Systems engineer Paul Componation joined Iowa State’s industrial manufacturing and systems engineering faculty this fall with plans to use his 15 years of academic experience to help grow several engineering graduate programs.
Growing up in West Virginia, Componation spent his teen years building and fixing various things at home with his family. So it wasn’t a big surprise that industrial engineering seemed like the most natural route for him when he began his undergraduate studies at West Virginia University (WVU).
He received his bachelor’s degree from WVU in 1981 and then joined the Air Force, spending the next four years in Europe working as an engineering officer. During his time overseas, he attended Troy State University in Heidelberg, Germany, where he obtained a master’s degree in science and management.
“The master’s program had a lot of engineers from all the North Atlantic Treaty Organization (NATO) countries, which helped me learn about how different people approach problems in their countries and the cultural influence on the way they solve things,” Componation explains.
After returning from Europe, Componation spent a few years in the manufacturing industry before returning to WVU to get his doctorate in 1995. He then went to the University of Alabama (UA) where he has since been working in the defense and aerospace departments.
He taught several system engineering and management courses at UA, focusing on how multidisciplinary teams are organized and managed, and integrating those ideas into building and designing complex systems.
“It is hard to make these complex systems work efficiently if you are only focusing on one area of engineering,” says Componation. “I like systems engineering because it takes bits and pieces from all the disciplines and puts them together, giving you a more comprehensive result.”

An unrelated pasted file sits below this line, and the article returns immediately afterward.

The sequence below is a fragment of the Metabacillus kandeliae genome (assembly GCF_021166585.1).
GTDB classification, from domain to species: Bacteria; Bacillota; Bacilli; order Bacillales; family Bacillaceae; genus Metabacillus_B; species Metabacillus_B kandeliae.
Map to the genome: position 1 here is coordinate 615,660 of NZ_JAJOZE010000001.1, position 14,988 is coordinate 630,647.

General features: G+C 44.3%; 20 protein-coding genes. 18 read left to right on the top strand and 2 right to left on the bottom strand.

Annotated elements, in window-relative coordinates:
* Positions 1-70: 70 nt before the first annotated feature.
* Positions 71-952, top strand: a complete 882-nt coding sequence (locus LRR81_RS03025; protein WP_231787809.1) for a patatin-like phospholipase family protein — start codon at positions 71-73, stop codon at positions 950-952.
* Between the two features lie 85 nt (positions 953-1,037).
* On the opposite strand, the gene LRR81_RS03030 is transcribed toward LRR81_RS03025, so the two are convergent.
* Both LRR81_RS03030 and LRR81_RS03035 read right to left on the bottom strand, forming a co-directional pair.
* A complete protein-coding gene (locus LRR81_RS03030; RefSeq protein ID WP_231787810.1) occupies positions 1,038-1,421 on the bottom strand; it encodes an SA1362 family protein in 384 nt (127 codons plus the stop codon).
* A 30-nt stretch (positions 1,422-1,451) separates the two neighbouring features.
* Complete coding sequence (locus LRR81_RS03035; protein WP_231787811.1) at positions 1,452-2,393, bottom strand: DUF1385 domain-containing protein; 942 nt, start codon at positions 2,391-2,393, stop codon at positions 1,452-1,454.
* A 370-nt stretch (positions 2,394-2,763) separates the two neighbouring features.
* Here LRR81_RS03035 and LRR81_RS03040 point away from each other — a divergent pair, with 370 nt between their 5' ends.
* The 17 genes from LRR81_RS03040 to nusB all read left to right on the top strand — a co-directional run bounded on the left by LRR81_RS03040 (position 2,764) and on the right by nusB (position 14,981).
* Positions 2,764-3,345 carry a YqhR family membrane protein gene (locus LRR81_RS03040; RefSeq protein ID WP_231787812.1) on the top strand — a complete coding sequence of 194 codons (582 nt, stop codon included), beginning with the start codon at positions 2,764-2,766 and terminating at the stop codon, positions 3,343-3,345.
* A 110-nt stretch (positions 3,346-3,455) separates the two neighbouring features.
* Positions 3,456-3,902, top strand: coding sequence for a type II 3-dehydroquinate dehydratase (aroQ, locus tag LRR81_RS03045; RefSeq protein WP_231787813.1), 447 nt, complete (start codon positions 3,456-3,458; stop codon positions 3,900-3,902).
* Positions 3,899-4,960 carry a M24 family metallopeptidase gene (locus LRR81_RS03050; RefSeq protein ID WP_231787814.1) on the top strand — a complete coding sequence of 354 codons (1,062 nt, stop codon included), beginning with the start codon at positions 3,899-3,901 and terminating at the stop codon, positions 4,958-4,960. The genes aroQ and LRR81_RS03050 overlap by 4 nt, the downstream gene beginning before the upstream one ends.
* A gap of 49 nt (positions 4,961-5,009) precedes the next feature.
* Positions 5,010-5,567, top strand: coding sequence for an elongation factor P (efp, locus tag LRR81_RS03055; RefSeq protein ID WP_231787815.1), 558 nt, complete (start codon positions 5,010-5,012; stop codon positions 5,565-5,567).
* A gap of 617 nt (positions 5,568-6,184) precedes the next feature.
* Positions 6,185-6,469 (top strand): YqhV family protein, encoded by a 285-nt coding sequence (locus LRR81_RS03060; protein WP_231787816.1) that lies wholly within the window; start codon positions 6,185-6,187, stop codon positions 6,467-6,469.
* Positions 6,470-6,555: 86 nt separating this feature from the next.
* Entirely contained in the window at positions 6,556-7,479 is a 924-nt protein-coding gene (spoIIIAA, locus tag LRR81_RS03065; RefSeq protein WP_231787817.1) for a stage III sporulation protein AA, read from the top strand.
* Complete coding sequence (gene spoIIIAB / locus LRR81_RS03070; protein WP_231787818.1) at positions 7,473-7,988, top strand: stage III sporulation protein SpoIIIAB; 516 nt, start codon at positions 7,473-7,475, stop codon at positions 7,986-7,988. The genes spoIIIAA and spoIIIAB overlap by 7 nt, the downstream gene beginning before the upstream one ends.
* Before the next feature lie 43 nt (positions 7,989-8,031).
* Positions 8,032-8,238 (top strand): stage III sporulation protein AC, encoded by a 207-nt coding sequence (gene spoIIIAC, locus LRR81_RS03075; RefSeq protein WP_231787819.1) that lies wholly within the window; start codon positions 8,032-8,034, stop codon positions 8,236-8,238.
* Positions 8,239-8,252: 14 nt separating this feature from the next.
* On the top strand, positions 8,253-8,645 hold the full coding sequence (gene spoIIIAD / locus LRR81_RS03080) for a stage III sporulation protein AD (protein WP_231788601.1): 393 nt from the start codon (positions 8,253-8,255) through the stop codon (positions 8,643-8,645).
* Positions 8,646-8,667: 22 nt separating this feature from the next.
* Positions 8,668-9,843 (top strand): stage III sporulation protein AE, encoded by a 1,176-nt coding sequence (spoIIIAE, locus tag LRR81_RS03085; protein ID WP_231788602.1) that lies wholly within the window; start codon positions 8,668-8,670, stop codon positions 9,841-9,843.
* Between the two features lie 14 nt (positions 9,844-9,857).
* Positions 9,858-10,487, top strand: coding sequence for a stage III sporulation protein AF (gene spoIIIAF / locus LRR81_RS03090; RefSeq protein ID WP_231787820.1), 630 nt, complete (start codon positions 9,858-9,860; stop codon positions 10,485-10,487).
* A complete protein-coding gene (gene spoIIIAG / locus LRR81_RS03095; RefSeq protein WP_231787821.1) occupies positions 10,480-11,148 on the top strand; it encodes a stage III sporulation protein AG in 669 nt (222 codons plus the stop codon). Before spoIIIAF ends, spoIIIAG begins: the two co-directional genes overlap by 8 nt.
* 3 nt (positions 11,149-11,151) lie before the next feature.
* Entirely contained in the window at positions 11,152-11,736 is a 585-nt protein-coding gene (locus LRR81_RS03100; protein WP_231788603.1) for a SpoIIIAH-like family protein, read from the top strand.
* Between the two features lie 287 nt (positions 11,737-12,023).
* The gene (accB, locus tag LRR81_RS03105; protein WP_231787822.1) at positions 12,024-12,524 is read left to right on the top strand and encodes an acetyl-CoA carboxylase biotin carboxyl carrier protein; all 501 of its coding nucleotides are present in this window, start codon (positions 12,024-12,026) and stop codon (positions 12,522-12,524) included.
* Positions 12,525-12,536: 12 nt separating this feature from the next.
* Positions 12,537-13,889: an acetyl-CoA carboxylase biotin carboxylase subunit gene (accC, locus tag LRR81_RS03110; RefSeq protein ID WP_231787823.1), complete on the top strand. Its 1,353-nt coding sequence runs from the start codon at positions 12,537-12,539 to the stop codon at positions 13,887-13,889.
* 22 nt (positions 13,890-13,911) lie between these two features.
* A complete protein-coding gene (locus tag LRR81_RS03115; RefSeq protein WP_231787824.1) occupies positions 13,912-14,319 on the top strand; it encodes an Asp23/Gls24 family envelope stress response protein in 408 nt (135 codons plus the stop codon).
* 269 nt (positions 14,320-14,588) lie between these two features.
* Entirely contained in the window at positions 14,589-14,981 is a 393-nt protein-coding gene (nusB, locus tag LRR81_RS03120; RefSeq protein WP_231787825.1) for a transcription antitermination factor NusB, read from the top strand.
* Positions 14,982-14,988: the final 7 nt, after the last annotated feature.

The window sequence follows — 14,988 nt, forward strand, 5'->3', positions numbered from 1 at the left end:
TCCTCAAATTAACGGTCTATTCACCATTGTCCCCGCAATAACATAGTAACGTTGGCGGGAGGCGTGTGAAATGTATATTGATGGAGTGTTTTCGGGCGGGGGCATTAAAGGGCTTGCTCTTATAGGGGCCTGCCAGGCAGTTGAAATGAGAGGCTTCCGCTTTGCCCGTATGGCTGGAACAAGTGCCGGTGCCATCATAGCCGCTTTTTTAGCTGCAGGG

During Componation’s appointment at UA, he was commissioned by NASA to support the “return to flight” effort after the Space Shuttle Columbia disaster in 2001. He and a large team of researchers from diverse backgrounds were brought together to devise a solution for preventing ice build-up on the shuttles’ external tanks. Although it was difficult to balance the views of so many people from different disciplines, Componation regards the NASA project as his favorite thus far.
“I worked with a lot of talented people in a high-pressure environment,” he explains. “But it was fun taking on such a tough, technical problem, especially since NASA turned us loose to find a solution.”
Motivated by challenges, Componation is excited to begin his career at Iowa State, which will start with him teaching an engineering economy course, a topic he feels will be extremely valuable to the future of his students.
“People will always want to know if every idea you devise is affordable,” says Componation. “Even if it is the perfect solution, if it’s not affordable, no one will allow it.”
Componation will also be very involved in graduate programs. He hopes to build the systems engineering graduate program by developing two classes that focus on decision analysis and system life cycle costs. In addition, he looks forward to supporting a new, recently proposed IMSE graduate program.
These sorts of opportunities are why Componation is so enthused about joining the faculty.
“Iowa State has a lot of strong engineering and science programs, and systems engineering is about integrating all those programs together,” he says.
“Not to mention, Iowa State is playing West Virginia this year and I’m ready to see the Mountaineers in action again.”